Does the Minister recognise that SMEs depend on main contractors for an enormous amount of their work, and that that is why his previous replies on the fleet support ships have been so disappointing? Can he imagine our European G7 partners, let alone President Trump, buying navy support ships from foreign yards? When is he going to shake off Treasury dogma, wake up to European reality, and buy British ships built in British shipyards by British workers, backing British engineering firms large and small, and backing British steel?
I have regular discussions with the Chancellor. The modernising defence programme will ensure that our armed forces have the right capabilities to address evolving threats. The Government are committed to spending at least 2% of GDP on defence, and the defence budget will rise by at least 0.5% above inflation every year of this Parliament, taking it to almost £40 billion by 2021.
I thank the Secretary of State for that helpful reply. Would he like to take this opportunity to endorse the suggestion by his immediate predecessor that we should aim to spend 2.5% of GDP on defence by the end of this Parliament? Does he agree that that would be a useful staging post on the road to the 3% that we really need? Finally, would the forthcoming NATO summit not be an excellent opportunity to announce any such advance?
I think my right hon. Friend is saving that for the next Defence questions.
We need to be looking at the threats that are starting to evolve right across the world, including in Europe. Those threats are increasing dramatically, and we have to ensure that we have the right capabilities to meet them. That is why we have the modernising defence programme to look in detail at how those threats are evolving, and why we are leading that analysis in the Ministry of Defence rather than any other part of Government. We want to come up with the solutions and answers to ensure that Britain and our allies are defended to the very best of our capability.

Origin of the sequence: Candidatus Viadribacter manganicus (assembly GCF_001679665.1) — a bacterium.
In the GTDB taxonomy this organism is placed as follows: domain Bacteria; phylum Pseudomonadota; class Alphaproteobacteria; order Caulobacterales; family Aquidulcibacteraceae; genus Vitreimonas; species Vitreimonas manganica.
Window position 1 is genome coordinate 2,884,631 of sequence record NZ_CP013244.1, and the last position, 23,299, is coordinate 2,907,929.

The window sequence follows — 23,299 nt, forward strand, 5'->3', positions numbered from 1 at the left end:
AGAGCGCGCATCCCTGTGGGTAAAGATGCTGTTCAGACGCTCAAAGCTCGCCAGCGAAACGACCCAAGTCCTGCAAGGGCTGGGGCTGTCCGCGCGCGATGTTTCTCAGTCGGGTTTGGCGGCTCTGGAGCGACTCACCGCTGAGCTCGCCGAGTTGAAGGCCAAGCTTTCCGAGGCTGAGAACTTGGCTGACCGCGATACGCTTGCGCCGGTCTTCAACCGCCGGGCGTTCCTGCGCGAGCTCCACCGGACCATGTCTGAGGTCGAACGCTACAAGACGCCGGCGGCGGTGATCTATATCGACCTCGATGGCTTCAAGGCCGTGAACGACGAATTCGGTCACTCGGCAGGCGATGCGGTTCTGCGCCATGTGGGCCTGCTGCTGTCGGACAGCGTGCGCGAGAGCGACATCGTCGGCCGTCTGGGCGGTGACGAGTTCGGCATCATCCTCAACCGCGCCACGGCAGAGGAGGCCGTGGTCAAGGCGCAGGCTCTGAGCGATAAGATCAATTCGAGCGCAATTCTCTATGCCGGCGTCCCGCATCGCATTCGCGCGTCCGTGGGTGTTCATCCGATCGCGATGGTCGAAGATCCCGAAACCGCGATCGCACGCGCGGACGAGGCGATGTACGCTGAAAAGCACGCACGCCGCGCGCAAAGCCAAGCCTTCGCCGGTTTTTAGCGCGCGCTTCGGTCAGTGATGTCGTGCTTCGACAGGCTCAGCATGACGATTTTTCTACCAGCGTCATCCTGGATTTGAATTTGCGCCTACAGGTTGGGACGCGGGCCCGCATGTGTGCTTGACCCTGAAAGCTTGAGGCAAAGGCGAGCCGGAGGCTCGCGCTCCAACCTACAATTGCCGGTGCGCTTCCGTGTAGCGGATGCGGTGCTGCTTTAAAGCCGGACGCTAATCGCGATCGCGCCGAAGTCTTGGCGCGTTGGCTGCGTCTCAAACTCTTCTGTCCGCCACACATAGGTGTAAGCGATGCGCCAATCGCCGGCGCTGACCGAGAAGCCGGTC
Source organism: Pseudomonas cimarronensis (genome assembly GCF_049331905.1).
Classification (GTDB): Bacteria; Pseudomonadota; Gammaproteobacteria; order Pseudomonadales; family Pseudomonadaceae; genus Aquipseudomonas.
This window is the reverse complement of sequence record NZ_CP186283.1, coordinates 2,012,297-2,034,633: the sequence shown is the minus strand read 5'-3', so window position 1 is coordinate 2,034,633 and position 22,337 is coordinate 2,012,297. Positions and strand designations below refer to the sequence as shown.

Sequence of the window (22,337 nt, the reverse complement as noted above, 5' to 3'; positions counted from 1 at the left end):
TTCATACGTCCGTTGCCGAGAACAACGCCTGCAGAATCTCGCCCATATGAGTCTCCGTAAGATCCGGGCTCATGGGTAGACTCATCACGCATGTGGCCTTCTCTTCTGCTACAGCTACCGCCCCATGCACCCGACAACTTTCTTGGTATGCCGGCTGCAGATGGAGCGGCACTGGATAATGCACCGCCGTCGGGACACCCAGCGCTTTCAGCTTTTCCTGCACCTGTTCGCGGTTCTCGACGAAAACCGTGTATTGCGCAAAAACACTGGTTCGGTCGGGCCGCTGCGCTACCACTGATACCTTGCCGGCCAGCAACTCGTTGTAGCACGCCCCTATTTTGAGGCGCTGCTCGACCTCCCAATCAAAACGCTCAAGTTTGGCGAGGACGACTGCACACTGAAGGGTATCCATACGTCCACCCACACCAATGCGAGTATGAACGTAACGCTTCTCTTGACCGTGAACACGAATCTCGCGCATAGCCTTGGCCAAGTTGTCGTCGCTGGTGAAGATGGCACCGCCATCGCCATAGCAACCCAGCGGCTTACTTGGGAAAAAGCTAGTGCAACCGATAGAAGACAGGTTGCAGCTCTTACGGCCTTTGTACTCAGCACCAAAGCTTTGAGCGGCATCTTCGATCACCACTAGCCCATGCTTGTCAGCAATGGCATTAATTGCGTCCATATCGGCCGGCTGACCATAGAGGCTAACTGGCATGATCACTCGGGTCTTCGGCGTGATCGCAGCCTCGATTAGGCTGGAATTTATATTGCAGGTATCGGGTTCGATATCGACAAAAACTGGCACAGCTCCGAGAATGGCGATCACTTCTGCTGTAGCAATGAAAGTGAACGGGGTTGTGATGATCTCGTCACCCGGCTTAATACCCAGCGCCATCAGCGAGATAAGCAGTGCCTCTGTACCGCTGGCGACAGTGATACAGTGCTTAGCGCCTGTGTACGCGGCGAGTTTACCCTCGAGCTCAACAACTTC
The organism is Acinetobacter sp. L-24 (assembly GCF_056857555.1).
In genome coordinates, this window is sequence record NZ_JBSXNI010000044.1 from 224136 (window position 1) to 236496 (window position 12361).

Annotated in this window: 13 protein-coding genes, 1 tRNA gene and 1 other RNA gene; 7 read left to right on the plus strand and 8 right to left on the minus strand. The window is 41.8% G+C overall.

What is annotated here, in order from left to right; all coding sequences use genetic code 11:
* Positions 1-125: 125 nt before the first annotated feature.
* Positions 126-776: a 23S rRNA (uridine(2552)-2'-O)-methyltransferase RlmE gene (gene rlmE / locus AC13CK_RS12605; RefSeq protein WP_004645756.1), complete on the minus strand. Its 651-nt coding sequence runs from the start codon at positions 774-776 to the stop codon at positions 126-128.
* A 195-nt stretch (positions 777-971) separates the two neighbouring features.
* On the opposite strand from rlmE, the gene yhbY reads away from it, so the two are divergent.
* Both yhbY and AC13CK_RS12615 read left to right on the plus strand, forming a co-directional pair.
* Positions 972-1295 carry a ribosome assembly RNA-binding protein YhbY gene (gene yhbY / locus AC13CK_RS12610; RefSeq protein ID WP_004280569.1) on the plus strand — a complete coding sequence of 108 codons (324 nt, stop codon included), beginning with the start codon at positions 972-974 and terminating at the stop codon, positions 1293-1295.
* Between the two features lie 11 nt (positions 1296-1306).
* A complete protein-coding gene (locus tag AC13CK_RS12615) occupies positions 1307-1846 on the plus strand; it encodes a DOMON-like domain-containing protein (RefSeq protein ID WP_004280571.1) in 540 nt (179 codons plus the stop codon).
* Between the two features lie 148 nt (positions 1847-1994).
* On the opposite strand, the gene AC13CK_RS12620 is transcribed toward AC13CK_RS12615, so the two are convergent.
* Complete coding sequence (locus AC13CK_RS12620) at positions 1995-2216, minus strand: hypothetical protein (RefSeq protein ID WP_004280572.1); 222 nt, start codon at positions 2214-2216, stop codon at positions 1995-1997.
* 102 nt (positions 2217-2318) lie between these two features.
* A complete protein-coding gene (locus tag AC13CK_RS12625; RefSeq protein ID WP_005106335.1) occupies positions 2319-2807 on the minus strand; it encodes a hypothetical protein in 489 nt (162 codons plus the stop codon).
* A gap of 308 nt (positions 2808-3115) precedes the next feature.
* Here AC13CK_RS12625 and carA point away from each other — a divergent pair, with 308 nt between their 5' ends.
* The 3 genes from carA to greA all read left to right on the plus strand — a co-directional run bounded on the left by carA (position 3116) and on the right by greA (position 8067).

The Secretary of State knows that it is about not simply the amount of money but when it is made available for key programmes. It was great to welcome him up to Barrow shipyard a couple of weeks back, but does he accept that unless he can persuade the Treasury to release more money for the Dreadnought programme in the crucial early years, we risk the programme being more expensive and potentially late, endangering the continuous at-sea deterrent?
The hon. Gentleman makes a valuable point. It is essential that we have the right resources at the right time to deliver that critical programme. That is why I was so pleased that we were able to secure an extra £800 million in this financial year to ensure that our nuclear deterrent is delivered on time and in budget.
As my right hon. Friend will agree, we must adequately fund our armed forces to support those who selflessly put their lives on the line for our country—a concept that the Scottish Government do not seem to understand. Can he update the House on the measures that the UK Government are taking to mitigate Nicola Sturgeon’s Government’s tax hike for those brave service personnel?
It is truly shocking to think that the Scottish National party decided to put that extra taxation burden on our service personnel in Scotland, especially when we asked them not to do so. That is why we are proceeding with a review rapidly, and we hope to report our findings to the House in the not-too- distant future.
I am tempted to respond to that, but can the Secretary of State not convince the Treasury that building the Royal Navy support ships in-house at the likes of Rosyth would see a tax revenue gain for the Treasury and help us to retain skills, talent and investment in our shipyards? Is that not what the shipbuilding strategy is all about, or is the Treasury incapable of playing a team game?
I thought for a moment that we were going to have an apology to the 70% of service personnel who are having to pay extra taxes as a result of the Nat tax that the hon. Gentleman’s party has introduced.
This Government are absolutely committed to shipbuilding. That is why we will be building eight Type 26 frigates in Glasgow and five offshore patrol vessels in Govan. The hon. Gentleman should welcome that.
A recent profile by BuzzFeed revealed that some colleagues have likened the Defence Secretary to Francis Urquhart, although they suggest that the fictional character may be a bit more sophisticated—they might think that; I couldn’t possibly comment. With Ministers arguing in recent weeks that defence funding should rise north of 2.5%, can the Secretary of State tell us what sophisticated tactics he will be using to get the Chancellor to agree?
They are different in West Yorkshire.
What we are doing is taking the time to look at the threat and the challenges this nation faces. Over the past 10 years, we have seen the threat picture change so much. This is not just something we have noticed; from sitting down with our NATO allies, I know we are all seeing exactly the same. The world is getting increasingly dangerous, with state actors playing an ever greater role. It is right that we look at that closely, and make sure our armed forces have the equipment and resources they need to defend this nation against those threats.